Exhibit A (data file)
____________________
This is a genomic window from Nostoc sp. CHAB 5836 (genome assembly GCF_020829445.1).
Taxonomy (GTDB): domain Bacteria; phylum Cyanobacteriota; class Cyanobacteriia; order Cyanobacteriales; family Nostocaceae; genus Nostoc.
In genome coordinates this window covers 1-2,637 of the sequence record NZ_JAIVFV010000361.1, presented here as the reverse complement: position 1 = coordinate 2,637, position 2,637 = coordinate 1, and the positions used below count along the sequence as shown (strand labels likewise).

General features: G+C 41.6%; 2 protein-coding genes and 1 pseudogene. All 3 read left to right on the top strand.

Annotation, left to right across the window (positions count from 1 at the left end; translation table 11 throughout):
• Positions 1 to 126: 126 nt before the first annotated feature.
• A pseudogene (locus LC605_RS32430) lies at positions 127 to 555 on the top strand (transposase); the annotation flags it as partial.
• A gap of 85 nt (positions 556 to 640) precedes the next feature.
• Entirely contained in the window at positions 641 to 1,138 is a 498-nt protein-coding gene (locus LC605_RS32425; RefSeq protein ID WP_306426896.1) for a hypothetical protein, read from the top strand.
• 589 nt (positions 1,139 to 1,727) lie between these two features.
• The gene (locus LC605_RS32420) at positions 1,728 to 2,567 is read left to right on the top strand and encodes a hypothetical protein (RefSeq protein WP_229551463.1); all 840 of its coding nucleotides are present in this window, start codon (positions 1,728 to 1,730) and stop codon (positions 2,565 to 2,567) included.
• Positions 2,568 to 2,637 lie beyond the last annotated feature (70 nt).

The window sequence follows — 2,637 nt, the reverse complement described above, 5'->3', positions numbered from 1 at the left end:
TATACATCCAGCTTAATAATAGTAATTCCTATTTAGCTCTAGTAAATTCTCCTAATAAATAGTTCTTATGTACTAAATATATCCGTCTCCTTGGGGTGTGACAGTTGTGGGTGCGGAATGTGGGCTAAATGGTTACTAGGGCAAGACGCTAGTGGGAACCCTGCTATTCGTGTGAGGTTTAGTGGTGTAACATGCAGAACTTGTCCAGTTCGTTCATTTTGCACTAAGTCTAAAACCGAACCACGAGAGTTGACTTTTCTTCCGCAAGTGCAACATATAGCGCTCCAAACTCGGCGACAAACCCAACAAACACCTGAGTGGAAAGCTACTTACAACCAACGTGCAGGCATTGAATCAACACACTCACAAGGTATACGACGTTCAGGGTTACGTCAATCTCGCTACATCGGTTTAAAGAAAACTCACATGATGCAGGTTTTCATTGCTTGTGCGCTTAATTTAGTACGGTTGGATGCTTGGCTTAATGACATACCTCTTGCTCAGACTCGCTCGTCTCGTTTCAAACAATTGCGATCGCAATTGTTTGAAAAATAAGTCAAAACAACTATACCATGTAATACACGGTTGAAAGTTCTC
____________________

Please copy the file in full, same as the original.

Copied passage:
This is a genomic window from Nostoc sp. CHAB 5836 (genome assembly GCF_020829445.1).
Taxonomy (GTDB): domain Bacteria; phylum Cyanobacteriota; class Cyanobacteriia; order Cyanobacteriales; family Nostocaceae; genus Nostoc.
In genome coordinates this window covers 1-2,637 of the sequence record NZ_JAIVFV010000361.1, presented here as the reverse complement: position 1 = coordinate 2,637, position 2,637 = coordinate 1, and the positions used below count along the sequence as shown (strand labels likewise).

General features: G+C 41.6%; 2 protein-coding genes and 1 pseudogene. All 3 read left to right on the top strand.

Annotation, left to right across the window (positions count from 1 at the left end; translation table 11 throughout):
• Positions 1 to 126: 126 nt before the first annotated feature.
• A pseudogene (locus LC605_RS32430) lies at positions 127 to 555 on the top strand (transposase); the annotation flags it as partial.
• A gap of 85 nt (positions 556 to 640) precedes the next feature.
• Entirely contained in the window at positions 641 to 1,138 is a 498-nt protein-coding gene (locus LC605_RS32425; RefSeq protein ID WP_306426896.1) for a hypothetical protein, read from the top strand.
• 589 nt (positions 1,139 to 1,727) lie between these two features.
• The gene (locus LC605_RS32420) at positions 1,728 to 2,567 is read left to right on the top strand and encodes a hypothetical protein (RefSeq protein WP_229551463.1); all 840 of its coding nucleotides are present in this window, start codon (positions 1,728 to 1,730) and stop codon (positions 2,565 to 2,567) included.
• Positions 2,568 to 2,637 lie beyond the last annotated feature (70 nt).

The window sequence follows — 2,637 nt, the reverse complement described above, 5'->3', positions numbered from 1 at the left end:
TATACATCCAGCTTAATAATAGTAATTCCTATTTAGCTCTAGTAAATTCTCCTAATAAATAGTTCTTATGTACTAAATATATCCGTCTCCTTGGGGTGTGACAGTTGTGGGTGCGGAATGTGGGCTAAATGGTTACTAGGGCAAGACGCTAGTGGGAACCCTGCTATTCGTGTGAGGTTTAGTGGTGTAACATGCAGAACTTGTCCAGTTCGTTCATTTTGCACTAAGTCTAAAACCGAACCACGAGAGTTGACTTTTCTTCCGCAAGTGCAACATATAGCGCTCCAAACTCGGCGACAAACCCAACAAACACCTGAGTGGAAAGCTACTTACAACCAACGTGCAGGCATTGAATCAACACACTCACAAGGTATACGACGTTCAGGGTTACGTCAATCTCGCTACATCGGTTTAAAGAAAACTCACATGATGCAGGTTTTCATTGCTTGTGCGCTTAATTTAGTACGGTTGGATGCTTGGCTTAATGACATACCTCTTGCTCAGACTCGCTCGTCTCGTTTCAAACAATTGCGATCGCAATTGTTTGAAAAATAAGTCAAAACAACTATACCATGTAATACACGGTTGAAAGTTCTC